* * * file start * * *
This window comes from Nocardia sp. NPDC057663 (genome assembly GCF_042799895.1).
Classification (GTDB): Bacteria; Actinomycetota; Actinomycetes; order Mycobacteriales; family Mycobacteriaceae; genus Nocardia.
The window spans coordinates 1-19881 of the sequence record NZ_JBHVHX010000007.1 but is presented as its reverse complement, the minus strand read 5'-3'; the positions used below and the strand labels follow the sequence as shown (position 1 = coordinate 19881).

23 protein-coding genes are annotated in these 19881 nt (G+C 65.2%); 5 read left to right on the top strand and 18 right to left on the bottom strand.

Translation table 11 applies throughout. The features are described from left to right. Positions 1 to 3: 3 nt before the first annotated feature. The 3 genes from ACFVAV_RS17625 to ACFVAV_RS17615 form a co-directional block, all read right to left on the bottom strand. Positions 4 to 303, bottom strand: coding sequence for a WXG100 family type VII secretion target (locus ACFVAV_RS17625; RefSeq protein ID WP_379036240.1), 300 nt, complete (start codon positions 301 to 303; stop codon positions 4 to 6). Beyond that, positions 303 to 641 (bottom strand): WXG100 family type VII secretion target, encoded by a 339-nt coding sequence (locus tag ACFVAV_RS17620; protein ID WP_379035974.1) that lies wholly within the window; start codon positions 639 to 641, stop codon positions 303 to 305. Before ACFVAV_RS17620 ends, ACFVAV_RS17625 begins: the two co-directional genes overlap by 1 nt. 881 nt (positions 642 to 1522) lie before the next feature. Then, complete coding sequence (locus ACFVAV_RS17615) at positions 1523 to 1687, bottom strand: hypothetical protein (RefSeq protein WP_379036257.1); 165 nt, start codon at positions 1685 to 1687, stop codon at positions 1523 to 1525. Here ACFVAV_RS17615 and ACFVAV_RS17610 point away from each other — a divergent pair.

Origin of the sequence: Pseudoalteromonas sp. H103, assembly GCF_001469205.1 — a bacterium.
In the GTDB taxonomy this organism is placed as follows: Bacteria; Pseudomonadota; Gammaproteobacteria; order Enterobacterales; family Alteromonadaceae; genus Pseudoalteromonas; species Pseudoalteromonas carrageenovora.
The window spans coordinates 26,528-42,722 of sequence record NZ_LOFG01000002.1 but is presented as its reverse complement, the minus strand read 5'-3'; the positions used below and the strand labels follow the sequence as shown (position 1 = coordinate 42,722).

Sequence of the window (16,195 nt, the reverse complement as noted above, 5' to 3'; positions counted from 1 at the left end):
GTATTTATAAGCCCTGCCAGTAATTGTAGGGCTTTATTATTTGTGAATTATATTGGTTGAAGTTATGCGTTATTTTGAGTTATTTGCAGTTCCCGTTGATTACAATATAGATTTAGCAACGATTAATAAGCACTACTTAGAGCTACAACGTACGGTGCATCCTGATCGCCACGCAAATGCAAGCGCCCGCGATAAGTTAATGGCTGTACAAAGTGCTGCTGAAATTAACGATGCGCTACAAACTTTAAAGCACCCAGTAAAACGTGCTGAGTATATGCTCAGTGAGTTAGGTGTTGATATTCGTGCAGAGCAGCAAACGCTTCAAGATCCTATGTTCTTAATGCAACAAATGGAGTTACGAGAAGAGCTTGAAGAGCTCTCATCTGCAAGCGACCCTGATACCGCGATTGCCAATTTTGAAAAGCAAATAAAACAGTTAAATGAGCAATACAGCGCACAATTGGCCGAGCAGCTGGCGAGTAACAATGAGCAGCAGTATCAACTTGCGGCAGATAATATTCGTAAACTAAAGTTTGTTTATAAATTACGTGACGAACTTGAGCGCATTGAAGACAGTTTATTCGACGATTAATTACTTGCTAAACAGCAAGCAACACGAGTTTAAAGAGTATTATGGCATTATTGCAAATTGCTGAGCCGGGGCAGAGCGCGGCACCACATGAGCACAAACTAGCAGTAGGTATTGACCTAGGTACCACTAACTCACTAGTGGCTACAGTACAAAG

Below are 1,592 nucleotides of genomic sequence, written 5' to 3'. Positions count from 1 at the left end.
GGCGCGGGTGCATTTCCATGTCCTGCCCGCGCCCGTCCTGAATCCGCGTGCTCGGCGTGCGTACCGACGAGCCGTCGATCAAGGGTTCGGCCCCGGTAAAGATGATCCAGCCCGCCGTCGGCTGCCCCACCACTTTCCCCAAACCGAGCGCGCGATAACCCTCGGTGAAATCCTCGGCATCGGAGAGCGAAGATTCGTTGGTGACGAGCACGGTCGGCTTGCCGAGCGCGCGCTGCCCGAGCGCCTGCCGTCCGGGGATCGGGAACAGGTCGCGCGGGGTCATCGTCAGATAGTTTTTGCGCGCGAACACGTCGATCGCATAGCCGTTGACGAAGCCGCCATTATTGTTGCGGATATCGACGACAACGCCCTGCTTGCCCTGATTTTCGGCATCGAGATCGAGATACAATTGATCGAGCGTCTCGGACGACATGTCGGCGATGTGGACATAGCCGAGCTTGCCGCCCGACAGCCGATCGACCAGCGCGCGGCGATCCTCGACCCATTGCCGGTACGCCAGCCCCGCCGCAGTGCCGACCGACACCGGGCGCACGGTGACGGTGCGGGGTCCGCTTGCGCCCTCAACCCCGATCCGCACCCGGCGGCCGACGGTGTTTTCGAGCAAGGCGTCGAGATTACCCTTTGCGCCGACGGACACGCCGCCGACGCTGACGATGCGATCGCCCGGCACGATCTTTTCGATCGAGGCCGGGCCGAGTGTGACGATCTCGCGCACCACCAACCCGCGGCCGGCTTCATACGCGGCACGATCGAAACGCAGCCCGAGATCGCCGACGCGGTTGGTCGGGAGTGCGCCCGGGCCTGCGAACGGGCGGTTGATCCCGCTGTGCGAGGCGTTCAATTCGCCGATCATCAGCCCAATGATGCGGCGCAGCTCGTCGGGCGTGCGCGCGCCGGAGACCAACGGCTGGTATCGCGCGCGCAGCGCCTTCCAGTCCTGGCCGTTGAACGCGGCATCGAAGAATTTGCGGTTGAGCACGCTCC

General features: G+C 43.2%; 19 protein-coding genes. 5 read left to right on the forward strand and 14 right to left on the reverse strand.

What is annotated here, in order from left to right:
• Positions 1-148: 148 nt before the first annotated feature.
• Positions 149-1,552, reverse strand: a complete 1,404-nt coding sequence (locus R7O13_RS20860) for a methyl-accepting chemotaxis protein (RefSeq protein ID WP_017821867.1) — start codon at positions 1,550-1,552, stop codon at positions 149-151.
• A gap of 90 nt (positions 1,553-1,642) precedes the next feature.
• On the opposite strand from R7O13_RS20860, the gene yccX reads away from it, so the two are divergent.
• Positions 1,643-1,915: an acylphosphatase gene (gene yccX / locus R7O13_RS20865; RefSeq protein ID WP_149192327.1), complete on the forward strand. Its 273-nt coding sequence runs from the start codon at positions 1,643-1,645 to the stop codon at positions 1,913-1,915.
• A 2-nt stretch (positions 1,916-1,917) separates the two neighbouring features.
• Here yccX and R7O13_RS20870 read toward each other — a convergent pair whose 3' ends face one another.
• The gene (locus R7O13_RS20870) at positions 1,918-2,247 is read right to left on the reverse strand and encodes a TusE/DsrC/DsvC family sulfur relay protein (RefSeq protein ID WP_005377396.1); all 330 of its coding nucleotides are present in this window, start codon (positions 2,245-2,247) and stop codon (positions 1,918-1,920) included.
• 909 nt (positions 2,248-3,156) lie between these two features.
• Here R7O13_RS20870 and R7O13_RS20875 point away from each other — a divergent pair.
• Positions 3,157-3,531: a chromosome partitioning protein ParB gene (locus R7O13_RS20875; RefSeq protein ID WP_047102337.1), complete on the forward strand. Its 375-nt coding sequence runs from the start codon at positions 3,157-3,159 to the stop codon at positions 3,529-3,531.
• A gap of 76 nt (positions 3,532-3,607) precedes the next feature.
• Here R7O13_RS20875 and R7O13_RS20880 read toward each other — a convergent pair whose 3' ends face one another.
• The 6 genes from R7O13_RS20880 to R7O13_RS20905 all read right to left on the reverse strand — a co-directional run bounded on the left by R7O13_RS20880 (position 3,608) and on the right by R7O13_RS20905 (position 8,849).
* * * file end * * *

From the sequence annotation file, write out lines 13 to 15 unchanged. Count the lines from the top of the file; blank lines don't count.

General features: G+C 43.2%; 19 protein-coding genes. 5 read left to right on the forward strand and 14 right to left on the reverse strand.

What is annotated here, in order from left to right:
• Positions 1-148: 148 nt before the first annotated feature.